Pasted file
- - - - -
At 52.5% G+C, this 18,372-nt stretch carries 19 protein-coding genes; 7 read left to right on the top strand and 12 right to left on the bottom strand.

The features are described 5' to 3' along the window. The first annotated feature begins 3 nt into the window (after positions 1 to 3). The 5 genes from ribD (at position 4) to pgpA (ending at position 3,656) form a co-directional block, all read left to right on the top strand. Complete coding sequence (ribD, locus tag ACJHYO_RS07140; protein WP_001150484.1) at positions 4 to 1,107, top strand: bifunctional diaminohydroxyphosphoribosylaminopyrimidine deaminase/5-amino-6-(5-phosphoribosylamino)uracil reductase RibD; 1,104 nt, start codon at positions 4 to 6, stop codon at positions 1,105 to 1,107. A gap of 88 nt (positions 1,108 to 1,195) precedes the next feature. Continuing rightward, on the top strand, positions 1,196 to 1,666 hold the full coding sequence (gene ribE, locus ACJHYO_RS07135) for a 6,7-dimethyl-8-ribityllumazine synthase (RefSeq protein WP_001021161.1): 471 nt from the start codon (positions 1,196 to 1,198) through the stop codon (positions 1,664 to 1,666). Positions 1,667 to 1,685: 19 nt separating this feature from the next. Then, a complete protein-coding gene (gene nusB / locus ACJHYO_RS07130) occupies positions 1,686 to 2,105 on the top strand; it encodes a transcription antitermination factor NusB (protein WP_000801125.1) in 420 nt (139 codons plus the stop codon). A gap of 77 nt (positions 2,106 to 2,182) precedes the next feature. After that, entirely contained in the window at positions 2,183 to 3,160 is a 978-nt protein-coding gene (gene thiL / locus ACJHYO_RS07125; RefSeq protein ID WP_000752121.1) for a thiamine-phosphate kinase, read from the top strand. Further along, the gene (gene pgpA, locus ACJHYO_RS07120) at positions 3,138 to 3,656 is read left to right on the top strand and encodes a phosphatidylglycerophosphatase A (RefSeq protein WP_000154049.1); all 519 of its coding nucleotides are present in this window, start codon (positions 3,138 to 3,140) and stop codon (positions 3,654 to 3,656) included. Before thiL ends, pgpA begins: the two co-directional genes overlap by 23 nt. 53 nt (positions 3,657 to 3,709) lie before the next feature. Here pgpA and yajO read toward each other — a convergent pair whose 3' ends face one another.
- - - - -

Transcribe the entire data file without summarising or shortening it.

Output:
At 52.5% G+C, this 18,372-nt stretch carries 19 protein-coding genes; 7 read left to right on the top strand and 12 right to left on the bottom strand.

The features are described 5' to 3' along the window. The first annotated feature begins 3 nt into the window (after positions 1 to 3). The 5 genes from ribD (at position 4) to pgpA (ending at position 3,656) form a co-directional block, all read left to right on the top strand. Complete coding sequence (ribD, locus tag ACJHYO_RS07140; protein WP_001150484.1) at positions 4 to 1,107, top strand: bifunctional diaminohydroxyphosphoribosylaminopyrimidine deaminase/5-amino-6-(5-phosphoribosylamino)uracil reductase RibD; 1,104 nt, start codon at positions 4 to 6, stop codon at positions 1,105 to 1,107. A gap of 88 nt (positions 1,108 to 1,195) precedes the next feature. Continuing rightward, on the top strand, positions 1,196 to 1,666 hold the full coding sequence (gene ribE, locus ACJHYO_RS07135) for a 6,7-dimethyl-8-ribityllumazine synthase (RefSeq protein WP_001021161.1): 471 nt from the start codon (positions 1,196 to 1,198) through the stop codon (positions 1,664 to 1,666). Positions 1,667 to 1,685: 19 nt separating this feature from the next. Then, a complete protein-coding gene (gene nusB / locus ACJHYO_RS07130) occupies positions 1,686 to 2,105 on the top strand; it encodes a transcription antitermination factor NusB (protein WP_000801125.1) in 420 nt (139 codons plus the stop codon). A gap of 77 nt (positions 2,106 to 2,182) precedes the next feature. After that, entirely contained in the window at positions 2,183 to 3,160 is a 978-nt protein-coding gene (gene thiL / locus ACJHYO_RS07125; RefSeq protein ID WP_000752121.1) for a thiamine-phosphate kinase, read from the top strand. Further along, the gene (gene pgpA, locus ACJHYO_RS07120) at positions 3,138 to 3,656 is read left to right on the top strand and encodes a phosphatidylglycerophosphatase A (RefSeq protein WP_000154049.1); all 519 of its coding nucleotides are present in this window, start codon (positions 3,138 to 3,140) and stop codon (positions 3,654 to 3,656) included. Before thiL ends, pgpA begins: the two co-directional genes overlap by 23 nt. 53 nt (positions 3,657 to 3,709) lie before the next feature. Here pgpA and yajO read toward each other — a convergent pair whose 3' ends face one another.